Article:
These are the students who need adult help. Not punishment, not motivation, not cheerleading. Real help.

If there are three or four kids who need additional reading help or math help, nobody hesitates to provide it. I am talking about kids who need help with their emotional control, impulsivity, attention, and possibly other executive functioning skills, so they have the best chance of success in the classroom.

So, what is a teacher to do without the clip or behavior chart?

  1. Identify the kids who need help with lagging social-emotional or executive functioning skills. Look for patterns in behavior and with various triggers. There may be none, but you will still be able to notice the kids who struggle more than others at various times of the day. Recognize the behaviors as a symptom of something bigger. Note that they are having a hard time, not purposefully giving teachers a hard time.
  2. Learn to read their body cues. Do you notice tension in the body, words, or actions before a meltdown? How is stress expressed by the child? Really try to clue into those kids that struggle the most, and you will often see outward manifestations of what is happening inside. If you can catch it before they go into full meltdown, it will help everyone.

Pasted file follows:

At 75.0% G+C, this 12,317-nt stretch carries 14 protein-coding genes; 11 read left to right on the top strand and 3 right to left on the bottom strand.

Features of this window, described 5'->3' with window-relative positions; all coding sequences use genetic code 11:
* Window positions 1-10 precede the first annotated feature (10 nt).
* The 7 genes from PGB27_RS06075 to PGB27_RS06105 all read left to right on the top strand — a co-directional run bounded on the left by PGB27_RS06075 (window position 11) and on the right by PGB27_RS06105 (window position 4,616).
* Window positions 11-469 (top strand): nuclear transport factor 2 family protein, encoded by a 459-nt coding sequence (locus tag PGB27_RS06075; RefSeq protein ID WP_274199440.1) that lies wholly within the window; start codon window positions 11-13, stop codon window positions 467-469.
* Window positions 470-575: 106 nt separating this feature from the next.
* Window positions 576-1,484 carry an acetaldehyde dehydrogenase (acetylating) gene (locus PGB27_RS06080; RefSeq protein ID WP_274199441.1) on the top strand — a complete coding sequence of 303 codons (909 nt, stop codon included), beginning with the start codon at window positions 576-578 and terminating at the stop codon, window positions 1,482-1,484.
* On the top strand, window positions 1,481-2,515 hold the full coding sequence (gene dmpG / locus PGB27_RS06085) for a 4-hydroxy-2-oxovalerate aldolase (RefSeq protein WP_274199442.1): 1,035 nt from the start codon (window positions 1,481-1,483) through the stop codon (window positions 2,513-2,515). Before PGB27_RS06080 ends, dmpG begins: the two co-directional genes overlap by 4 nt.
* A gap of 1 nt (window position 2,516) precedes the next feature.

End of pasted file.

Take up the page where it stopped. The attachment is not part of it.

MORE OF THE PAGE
3. Meet the child where they are. Help them understand what their body is telling them. When you notice clenched fists, or frustrated grunts or tears forming, help children understand that these are signs that their body is telling them that they need a break, or a hug, or a drink of water or some sensory input. When kids can understand what their body is telling them, they will eventually be able to meet their own needs or ask for help. Being ignored and clipped down is not going to help! Know that this can change from day to day – same as adults! Everyone can meet expectations when the conditions are so that they can meet them.
  4. Problem solve for the most difficult situations, which are often transitions like lining up for recess, or coming in after lunch, or the beginning or end of the school day. You can also problem solve for tasks and activities that require skills like emotional regulation, impulsivity, task initiation, organization, persistence and more. Find out what the child needs to be successful.